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Why Do We Quote?

Why Do We Quote?: The Culture and History of Quotation

Ruth Finnegan
Copyright Date: 2011
Published by: Open Book Publishers
Pages: 343
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  • Book Info
    Why Do We Quote?
    Book Description:

    Quoting is all around us. But do we really know what it means? How do people actually quote today, and how did our present systems come about? This book brings together a down-to-earth account of contemporary quoting with an examination of the comparative and historical background that lies behind it and the characteristic way that quoting links past and present, the far and the near. Drawing from anthropology, cultural history, folklore, cultural studies, sociolinguistics, literary studies and the ethnography of speaking, Ruth Finnegan’s fascinating study sets our present conventions into cross-cultural and historical perspective. She traces the curious history of quotation marks, examines the long tradition of quotation collections with their remarkable recycling across the centuries, and explores the uses of quotation in literary, visual and oral traditions. The book tracks the changing definitions and control of quoting over the millennia and in doing so throws new light on ideas such as 'imitation', 'allusion', 'authorship', 'originality' and 'plagiarism'.

    eISBN: 978-1-906924-35-5
    Subjects: Language & Literature, Anthropology, Sociology

Table of Contents

  1. Front Matter
    (pp. i-vi)
  2. Table of Contents
    (pp. vii-x)
  3. Preface
    (pp. xi-xiii)
  4. Acknowledgements
    (pp. xiv-xvi)
  5. Abbreviations and Note on Sources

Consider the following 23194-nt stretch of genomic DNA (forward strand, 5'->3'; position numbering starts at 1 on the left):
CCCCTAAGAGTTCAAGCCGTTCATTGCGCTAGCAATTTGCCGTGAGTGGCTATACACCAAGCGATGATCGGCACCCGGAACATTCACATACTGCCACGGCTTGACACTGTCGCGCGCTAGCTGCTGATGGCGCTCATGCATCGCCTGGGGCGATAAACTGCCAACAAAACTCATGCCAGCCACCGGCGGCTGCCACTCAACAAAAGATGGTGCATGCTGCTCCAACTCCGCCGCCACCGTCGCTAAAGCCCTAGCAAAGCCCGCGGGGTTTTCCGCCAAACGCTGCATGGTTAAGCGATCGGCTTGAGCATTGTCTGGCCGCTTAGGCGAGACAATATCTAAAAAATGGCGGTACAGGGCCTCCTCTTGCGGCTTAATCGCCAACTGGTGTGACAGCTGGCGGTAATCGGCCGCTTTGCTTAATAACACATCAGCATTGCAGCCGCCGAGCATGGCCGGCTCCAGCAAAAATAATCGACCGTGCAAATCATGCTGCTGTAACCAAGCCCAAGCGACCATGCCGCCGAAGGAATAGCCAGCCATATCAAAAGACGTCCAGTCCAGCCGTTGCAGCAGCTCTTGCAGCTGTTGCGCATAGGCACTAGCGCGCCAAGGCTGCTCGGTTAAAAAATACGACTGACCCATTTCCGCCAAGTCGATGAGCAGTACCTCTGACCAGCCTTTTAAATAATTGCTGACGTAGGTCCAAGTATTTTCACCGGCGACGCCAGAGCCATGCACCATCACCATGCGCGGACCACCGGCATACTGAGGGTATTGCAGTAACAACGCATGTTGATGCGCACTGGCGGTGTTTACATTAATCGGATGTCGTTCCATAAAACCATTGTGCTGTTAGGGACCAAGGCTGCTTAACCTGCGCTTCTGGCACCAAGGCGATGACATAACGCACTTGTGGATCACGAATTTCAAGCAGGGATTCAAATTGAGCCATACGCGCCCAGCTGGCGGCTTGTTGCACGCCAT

(pp. xvii-xviii)

    • 1. Prelude: A Dip in Quoting’s Ocean
      (pp. 3-12)

      As I sit upstairs at my desk thinking about quoting, a series of repeated chunks of language and evocations of voices become visible and audible to me. On a shelf beside me stands a calligraphic display framed in New Zealand wood given me by a (not wholly respectful) daughter: ‘If it weren’t for the last minute, nothing would get done’.

      It declares itself as a quotation by the curly double marks at start and finish of the first three lines and its attributed author at the bottom (the famous ‘Anonymous’); also perhaps by its frame, its layout and the white...

    • 2. Tastes of the Present: The Here and Now of Quoting
      (pp. 13-42)

      What do people quote, and how? Where do they find their quotations? And what do they think about quoting? Since my own experience only goes so far, the next two chapters take a look at how some present-day people are engaging in quotation in the everyday life of here and now.

      Not that ‘here and now’ is simple to pin down. Even in the most local of local settings people follow diverse ways, and, as we know well, local patterns do not stand alone but interact with others across the world and the generations. To add to the complexity, any...

    • 3. Putting Others’ Words on Stage: Arts and Ambiguities of Today’s Quoting
      (pp. 43-76)

      What people quoted and how they found their quotations was one aspect of quoting in today’s here and now. But there are also the questions of how and when people engage in quoting, what they think about it and how they mark it out. This turned out more complex than appeared at first sight.

      How are others’ words and voices recognised? A key device for making something a quotation – unambiguously one might think – is for it to be separated out from the surrounding words by some accepted sign. The signals variously described as ‘quotation marks’, ‘quote marks’, ‘speech...


    • 4. Quotation Marks: Present, Past, and Future
      (pp. 79-112)

      Our writing and reading are nowadays pervaded by the symbols we know as ‘inverted commas’, ‘speech marks’, or ‘quotation marks’ – or often just the shorter ‘quote marks’ or ‘quotes’, a term that has been around for a century or more. These tell us that the words they enclose are to be attributed to someone else, that they belong to the realm of quoting. And though, like some of the contemporary British observers of Chapters 2 and 3, we may sometimes be uncertain exactly how these marks work, we also generally presume that there are established rules for using them,...